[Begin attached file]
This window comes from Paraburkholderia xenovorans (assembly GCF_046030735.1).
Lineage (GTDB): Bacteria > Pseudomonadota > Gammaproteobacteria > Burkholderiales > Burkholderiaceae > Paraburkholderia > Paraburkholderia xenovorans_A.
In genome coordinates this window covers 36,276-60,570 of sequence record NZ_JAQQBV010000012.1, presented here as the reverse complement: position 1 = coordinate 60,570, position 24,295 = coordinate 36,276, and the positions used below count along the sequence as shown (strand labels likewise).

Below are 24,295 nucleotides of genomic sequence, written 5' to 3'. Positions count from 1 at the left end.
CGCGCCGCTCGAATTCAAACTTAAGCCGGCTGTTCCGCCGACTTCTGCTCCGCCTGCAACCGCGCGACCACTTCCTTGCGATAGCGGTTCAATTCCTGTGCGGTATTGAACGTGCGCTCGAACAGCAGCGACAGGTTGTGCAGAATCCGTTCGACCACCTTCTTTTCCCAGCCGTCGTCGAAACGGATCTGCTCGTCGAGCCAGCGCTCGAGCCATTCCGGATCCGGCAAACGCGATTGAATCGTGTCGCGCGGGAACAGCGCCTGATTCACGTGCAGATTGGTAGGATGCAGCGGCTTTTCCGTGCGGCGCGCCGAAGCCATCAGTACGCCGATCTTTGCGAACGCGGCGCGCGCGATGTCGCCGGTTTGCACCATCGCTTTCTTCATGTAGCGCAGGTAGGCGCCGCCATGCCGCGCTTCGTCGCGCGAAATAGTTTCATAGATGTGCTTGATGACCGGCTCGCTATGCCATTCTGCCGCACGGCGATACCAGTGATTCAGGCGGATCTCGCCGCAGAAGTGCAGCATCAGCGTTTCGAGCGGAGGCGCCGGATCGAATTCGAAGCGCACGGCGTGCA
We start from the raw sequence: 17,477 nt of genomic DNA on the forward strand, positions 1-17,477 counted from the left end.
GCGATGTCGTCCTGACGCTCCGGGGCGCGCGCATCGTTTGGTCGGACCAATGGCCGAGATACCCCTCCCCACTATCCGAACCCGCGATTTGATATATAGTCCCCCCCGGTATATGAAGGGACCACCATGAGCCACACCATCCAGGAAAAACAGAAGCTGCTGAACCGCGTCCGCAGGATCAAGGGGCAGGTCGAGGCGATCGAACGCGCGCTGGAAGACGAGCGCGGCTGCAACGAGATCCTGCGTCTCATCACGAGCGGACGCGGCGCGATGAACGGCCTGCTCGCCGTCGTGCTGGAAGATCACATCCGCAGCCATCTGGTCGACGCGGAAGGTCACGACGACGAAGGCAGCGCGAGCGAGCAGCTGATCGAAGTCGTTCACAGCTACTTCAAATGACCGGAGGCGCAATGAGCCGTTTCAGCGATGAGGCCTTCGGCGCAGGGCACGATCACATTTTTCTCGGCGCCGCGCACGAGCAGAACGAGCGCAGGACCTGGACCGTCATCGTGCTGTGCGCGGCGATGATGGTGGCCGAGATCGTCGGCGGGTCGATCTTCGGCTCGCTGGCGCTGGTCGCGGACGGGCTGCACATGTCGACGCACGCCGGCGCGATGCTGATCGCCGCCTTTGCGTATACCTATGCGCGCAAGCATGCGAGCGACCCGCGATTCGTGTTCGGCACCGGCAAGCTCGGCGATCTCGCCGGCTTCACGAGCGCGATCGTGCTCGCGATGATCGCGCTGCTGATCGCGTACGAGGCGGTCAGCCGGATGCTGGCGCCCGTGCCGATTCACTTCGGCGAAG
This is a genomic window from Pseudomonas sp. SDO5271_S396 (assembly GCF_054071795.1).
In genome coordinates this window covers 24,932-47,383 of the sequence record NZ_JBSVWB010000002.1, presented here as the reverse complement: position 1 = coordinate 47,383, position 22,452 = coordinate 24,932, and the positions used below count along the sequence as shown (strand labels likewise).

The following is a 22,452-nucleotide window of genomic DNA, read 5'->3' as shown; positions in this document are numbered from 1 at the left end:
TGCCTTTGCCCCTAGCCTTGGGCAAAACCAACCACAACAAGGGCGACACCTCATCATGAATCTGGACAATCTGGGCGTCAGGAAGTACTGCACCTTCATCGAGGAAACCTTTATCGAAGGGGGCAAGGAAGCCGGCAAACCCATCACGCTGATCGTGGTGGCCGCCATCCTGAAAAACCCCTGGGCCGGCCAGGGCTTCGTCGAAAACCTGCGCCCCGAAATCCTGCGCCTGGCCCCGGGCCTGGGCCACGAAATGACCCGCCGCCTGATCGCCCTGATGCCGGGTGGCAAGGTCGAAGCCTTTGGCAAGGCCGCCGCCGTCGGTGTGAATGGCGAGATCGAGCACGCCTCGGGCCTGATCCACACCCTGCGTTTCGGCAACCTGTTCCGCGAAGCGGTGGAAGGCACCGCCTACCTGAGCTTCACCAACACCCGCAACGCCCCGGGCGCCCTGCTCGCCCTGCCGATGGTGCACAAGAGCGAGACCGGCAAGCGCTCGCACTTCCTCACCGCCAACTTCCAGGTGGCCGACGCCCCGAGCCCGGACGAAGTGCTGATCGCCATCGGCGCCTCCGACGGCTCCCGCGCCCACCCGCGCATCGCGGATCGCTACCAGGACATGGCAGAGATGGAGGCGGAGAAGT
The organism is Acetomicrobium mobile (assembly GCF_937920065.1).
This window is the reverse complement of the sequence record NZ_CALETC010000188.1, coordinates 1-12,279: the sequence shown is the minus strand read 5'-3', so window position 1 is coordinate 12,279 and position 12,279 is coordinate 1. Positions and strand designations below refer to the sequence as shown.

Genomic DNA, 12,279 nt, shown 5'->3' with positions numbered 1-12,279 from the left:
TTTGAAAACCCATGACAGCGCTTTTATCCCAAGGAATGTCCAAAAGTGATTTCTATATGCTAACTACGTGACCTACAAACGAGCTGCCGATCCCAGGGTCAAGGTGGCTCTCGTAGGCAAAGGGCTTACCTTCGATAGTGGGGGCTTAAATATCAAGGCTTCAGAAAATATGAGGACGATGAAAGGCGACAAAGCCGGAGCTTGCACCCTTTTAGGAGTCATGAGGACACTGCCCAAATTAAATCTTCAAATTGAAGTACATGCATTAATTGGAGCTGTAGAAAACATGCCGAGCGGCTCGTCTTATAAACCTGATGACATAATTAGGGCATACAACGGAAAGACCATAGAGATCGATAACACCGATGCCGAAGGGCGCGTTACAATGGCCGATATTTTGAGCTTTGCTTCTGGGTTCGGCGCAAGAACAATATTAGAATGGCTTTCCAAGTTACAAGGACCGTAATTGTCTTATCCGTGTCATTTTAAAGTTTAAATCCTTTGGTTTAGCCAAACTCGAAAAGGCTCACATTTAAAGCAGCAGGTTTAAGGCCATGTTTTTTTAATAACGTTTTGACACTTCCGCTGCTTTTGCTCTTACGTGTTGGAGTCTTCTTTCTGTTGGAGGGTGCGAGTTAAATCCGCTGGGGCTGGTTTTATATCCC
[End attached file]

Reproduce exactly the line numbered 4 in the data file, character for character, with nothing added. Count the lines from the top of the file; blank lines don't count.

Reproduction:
Below are 24,295 nucleotides of genomic sequence, written 5' to 3'. Positions count from 1 at the left end.